Breweries began sponsoring teams through the Bowling Proprietors' Association of America and the Professional Bowlers Association. They also recruited top stars to face off in televised events. These so-called beer teams were made up of the best bowlers in the world—to qualify for the PBA’s televised competitions, you had to carry an average of 200+ points for at least two consecutive years. Pabst, Hamm’s, Stroh’s, Meister Brau, and Falstaff all sponsored teams, but the most famous was Anheuser-Busch’s Budweiser Bowling Team. (You can check out an early 1960s promotional video of the team here.)

The Budweiser team included Don Carter and Dick Weber, who became professional bowling’s most widely known superstars and tireless promoters of the sport. Carter was the aforementioned first athlete to receive a $1 million dollar endorsement deal, from Ebonite Bowling Balls no less, and Weber was chosen as National Bowler of the Year three times during his first decade as a professional. Along with teammates Tom Hennessey, Pat Patterson, and Ray Bluth, Carter and Weber broke the five-man league record in 1958 with 3,858 pins. Their record would stand for almost 40 years.

A Bowling Alley on Route 66

At the height of the sport’s fame, many professional bowlers began opening their own bowling alleys. Budweiser team members Weber and Patterson, along with fellow professional bowler Rich Volling, opened Crestwood Bowl along Route 66 in 1958. They thought about calling their new alley Weber-Patterson Lanes but decided against it, not wanting to disappoint Route 66 tourists who might expect to see them there.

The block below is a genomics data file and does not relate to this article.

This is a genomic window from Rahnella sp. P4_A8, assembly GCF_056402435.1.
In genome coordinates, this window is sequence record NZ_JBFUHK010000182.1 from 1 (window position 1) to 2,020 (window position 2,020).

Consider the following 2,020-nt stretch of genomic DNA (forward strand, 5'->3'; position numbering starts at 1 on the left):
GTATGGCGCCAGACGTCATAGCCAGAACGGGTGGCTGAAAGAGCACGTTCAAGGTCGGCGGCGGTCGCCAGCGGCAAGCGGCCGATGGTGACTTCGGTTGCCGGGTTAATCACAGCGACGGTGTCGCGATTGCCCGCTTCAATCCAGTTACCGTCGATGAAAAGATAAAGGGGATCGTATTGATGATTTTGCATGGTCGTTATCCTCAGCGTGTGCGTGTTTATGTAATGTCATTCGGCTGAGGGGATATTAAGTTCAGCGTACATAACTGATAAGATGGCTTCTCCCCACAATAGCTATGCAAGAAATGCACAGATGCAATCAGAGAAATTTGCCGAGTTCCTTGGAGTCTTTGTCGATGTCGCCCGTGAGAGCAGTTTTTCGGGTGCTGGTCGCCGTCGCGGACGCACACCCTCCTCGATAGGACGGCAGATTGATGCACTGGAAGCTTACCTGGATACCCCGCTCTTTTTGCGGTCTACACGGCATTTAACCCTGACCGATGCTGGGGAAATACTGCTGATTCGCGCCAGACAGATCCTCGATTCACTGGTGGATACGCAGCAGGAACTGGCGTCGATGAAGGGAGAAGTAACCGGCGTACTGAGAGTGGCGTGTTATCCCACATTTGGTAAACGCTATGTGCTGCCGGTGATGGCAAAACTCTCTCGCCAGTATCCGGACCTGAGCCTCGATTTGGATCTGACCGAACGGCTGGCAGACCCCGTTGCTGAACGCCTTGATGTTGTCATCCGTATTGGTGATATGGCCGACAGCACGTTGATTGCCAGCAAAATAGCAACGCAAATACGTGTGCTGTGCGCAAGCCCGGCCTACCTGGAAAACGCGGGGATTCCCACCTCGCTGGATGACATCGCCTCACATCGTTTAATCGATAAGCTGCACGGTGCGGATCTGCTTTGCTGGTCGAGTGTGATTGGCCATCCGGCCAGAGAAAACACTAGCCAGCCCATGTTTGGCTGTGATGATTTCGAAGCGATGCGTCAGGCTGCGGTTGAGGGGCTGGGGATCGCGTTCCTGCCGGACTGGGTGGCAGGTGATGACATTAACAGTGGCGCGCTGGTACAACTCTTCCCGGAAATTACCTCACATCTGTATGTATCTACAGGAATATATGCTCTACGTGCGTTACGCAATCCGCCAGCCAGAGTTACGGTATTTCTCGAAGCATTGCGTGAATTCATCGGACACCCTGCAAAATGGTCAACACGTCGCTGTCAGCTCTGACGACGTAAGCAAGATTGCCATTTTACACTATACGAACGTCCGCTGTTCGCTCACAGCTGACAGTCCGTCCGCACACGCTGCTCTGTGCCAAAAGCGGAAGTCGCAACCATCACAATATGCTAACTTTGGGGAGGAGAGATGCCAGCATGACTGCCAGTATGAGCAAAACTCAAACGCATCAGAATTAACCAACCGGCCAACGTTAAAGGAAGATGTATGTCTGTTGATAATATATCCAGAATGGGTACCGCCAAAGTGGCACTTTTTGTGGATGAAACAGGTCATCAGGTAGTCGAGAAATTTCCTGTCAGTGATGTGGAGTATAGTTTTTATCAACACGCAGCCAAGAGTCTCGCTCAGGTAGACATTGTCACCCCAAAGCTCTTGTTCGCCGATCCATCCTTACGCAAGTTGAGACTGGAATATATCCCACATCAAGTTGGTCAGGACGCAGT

Crestwood Bowl offered even the youngest locals a place to work on their game: Weber estimated that 600 children took annual bowling classes there in the mid-1960s. It also promised travelers a relaxing, fun evening, likely just down the highway from their roadside motel. Crestwood Bowl even had a nursery so mothers and fathers could practice their spins with unbroken concentration.

Color photo of the Crestwood Bowl sign at nightThe famous Crestwood Bowl sign, 2016. Photo by Andrew Wanko.

By the early 1970s, America’s intense fascination with bowling was beginning to simmer down, and the beer teams had all faded. Weber and Patterson built new bowling lanes around St. Louis and transferred all of their Crestwood Bowl ownership to Volling’s mother, Hattie Volling. Her nephew, Ray Bluth, also a member of the famous Budweiser team, became Crestwood Bowl’s owner in 1973; he continues to operate it today with his son, Mike Bluth.

Crestwood Bowl’s neon sign, with a ball and pin advertising the alley’s 24 lanes and cocktail lounge, is the original one put up beside Route 66 in 1958. The famous sign went dark in 2009, but with the help of a grant from the National Park Service was completely restored and relit by the Route 66 Association of Missouri’s Neon Heritage Preservation Committee in 2012. It’s one of just a few signs that have been designated as official county landmarks by the St. Louis County Historic Buildings Commission.

—Andrew Wanko, Public Historian